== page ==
Federal and provincial co-operation vital to agriculture sustainability success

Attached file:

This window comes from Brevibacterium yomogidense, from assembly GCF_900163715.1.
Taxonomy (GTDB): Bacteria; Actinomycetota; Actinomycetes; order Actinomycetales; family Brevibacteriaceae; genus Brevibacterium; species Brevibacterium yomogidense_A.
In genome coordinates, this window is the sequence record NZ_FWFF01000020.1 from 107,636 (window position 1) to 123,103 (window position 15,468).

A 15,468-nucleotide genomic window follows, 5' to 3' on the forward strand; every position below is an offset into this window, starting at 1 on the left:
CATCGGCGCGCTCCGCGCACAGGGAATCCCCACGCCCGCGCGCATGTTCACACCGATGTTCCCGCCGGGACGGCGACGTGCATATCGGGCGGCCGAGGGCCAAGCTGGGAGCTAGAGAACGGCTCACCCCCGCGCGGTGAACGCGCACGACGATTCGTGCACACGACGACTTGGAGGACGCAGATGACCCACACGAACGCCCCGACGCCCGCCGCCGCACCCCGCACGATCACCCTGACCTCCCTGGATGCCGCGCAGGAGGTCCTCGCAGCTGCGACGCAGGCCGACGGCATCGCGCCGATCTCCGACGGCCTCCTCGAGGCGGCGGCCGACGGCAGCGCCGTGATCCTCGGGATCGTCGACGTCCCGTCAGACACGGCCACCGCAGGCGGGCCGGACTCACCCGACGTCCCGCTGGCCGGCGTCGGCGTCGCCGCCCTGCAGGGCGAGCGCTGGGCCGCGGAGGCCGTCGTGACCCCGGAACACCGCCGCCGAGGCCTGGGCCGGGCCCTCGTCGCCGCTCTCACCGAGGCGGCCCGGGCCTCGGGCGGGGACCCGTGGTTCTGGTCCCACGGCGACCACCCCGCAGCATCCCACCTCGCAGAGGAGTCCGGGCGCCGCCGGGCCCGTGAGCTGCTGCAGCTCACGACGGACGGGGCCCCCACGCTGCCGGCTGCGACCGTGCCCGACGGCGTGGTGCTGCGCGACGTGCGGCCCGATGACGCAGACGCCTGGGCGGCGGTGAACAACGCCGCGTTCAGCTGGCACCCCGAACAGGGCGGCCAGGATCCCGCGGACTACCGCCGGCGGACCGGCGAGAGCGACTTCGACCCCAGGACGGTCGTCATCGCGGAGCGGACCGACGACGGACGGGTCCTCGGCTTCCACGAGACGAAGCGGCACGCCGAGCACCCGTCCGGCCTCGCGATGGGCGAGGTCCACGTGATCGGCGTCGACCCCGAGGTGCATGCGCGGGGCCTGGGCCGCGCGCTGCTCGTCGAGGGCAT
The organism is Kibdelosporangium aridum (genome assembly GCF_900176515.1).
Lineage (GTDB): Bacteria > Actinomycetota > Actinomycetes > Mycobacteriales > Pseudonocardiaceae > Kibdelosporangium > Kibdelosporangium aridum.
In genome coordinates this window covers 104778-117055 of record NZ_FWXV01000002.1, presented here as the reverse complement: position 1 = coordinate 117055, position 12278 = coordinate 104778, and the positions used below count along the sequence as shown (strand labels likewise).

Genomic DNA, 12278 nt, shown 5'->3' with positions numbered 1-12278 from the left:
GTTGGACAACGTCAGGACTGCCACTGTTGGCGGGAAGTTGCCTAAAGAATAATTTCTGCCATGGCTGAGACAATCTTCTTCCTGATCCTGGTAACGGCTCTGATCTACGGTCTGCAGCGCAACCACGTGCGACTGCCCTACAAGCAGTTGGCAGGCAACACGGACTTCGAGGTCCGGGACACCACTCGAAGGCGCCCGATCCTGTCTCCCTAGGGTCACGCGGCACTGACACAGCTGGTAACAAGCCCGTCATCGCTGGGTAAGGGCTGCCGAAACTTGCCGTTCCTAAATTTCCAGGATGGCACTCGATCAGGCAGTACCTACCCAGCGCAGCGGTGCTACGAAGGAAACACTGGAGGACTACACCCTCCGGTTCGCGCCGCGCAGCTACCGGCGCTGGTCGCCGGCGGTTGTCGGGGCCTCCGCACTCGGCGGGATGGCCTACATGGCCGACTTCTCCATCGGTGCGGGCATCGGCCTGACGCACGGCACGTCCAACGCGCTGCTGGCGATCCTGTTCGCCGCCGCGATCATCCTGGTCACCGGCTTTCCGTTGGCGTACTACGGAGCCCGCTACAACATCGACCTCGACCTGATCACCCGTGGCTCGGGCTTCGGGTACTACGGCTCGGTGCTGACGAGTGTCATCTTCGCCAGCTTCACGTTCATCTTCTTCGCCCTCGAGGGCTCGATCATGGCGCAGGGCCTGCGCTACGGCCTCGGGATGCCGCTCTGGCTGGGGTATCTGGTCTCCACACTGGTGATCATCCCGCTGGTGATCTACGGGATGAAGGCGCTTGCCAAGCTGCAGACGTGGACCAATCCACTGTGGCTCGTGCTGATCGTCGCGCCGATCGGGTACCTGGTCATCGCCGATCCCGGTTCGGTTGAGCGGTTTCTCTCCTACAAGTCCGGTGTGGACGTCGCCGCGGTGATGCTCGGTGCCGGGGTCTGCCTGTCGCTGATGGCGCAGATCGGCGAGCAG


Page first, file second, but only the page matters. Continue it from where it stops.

Ottawa—Making agriculture sustainability work in Canada will require the federal and provincial governments to follow the example set in their current five year agriculture partnership (SCAP), says a report from the Canadian Agri-Food Policy Institute (CAPI).As agriculture is one of three areas that Ottawa and the provinces have a shared responsibility for, the federal government could set mandatory national sustainability targets and performance standards, said the report authored by CAPI board member Grace Skogstad.The provinces would be responsible for implementing and enforcing those standards and targets, she said. They would likely agree to the standards and targets if they have a role in setting them, Ottawa foots a large portion of the costs of their implementation and enforcement and the standards are important to the competitiveness and access of Canadian agrifood products to international markets.Ottawa could independently decide to meet the first two conditions as part of its Sustainable Agriculture Strategy (SAS), and thereby enhance the ambitions of all governments with respect to mutually established objectives and targets. However, making this workable will require the two levels of government to keep within their lanes- with the federal government focused on using its resources in research, analysis and international aspects, and governments drawing on their resources and networks more oriented to on-farm implementation, she said.There is a strong incentive for this co-operative approach in the growing international support for sustainability standards in the food trade and reducing agriculture GHG emissions.So far, Canada has eschewed the EU's use of cross-compliance requirements that require farmers receiving funding under the Common Agricultural Policy (CAP) to comply with EU environmental standards regarding soil organic matter and soil structure, maintaining permanent grassland, protecting biodiversity, and managing water resources.Skogstad noted that SCAP requires producers with allowable net sales of at least $1 million to complete an environmental risk assessment to be able to receive government AgriInvest contributions. The U.S. practice of tying eligibility for federal farm programs and subsidies to conservation practices has not been broadly taken up in Canada.The federal government has set five goals for its SAS. They are:-building the agriculture sector's resilience to short and long term climate impacts while maintaining growth in its productive capacity;-improving the agriculture sector's environmental performance-providing an important contribution to the national reduction of GHG emissions;-developing a more comprehensive and integrated approach, across policy, programming, and partners in the value chain, to addressing agrienvironmental issues;-dealing with data gaps and capacity to measure, report on, and track the environmental performance of the sector.Skogstad said progress of the progress on the five goals will require the cooperation of the provinces and farm organizations. She is optimistic the three parties will continue to work together to achieve the identified goals.